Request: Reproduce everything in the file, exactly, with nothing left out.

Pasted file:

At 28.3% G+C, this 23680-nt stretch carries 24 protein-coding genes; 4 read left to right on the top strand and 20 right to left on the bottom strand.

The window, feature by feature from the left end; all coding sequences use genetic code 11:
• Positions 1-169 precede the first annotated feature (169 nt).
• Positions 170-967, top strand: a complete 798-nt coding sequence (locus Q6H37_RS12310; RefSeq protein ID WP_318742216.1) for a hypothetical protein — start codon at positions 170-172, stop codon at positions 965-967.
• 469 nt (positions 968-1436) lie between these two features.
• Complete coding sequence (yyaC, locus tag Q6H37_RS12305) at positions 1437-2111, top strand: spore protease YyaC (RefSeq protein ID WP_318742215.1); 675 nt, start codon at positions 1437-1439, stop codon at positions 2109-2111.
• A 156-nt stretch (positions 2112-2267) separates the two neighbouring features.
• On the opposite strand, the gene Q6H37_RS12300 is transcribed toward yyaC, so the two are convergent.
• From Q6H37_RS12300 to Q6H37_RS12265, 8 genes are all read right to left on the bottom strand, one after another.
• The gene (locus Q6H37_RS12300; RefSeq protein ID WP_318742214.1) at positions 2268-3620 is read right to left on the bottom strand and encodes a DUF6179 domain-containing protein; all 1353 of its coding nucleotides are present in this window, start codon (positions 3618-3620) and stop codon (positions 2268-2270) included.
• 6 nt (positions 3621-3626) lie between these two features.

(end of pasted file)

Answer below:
At 28.3% G+C, this 23680-nt stretch carries 24 protein-coding genes; 4 read left to right on the top strand and 20 right to left on the bottom strand.

The window, feature by feature from the left end; all coding sequences use genetic code 11:
• Positions 1-169 precede the first annotated feature (169 nt).
• Positions 170-967, top strand: a complete 798-nt coding sequence (locus Q6H37_RS12310; RefSeq protein ID WP_318742216.1) for a hypothetical protein — start codon at positions 170-172, stop codon at positions 965-967.
• 469 nt (positions 968-1436) lie between these two features.
• Complete coding sequence (yyaC, locus tag Q6H37_RS12305) at positions 1437-2111, top strand: spore protease YyaC (RefSeq protein ID WP_318742215.1); 675 nt, start codon at positions 1437-1439, stop codon at positions 2109-2111.
• A 156-nt stretch (positions 2112-2267) separates the two neighbouring features.
• On the opposite strand, the gene Q6H37_RS12300 is transcribed toward yyaC, so the two are convergent.
• From Q6H37_RS12300 to Q6H37_RS12265, 8 genes are all read right to left on the bottom strand, one after another.
• The gene (locus Q6H37_RS12300; RefSeq protein ID WP_318742214.1) at positions 2268-3620 is read right to left on the bottom strand and encodes a DUF6179 domain-containing protein; all 1353 of its coding nucleotides are present in this window, start codon (positions 3618-3620) and stop codon (positions 2268-2270) included.
• 6 nt (positions 3621-3626) lie between these two features.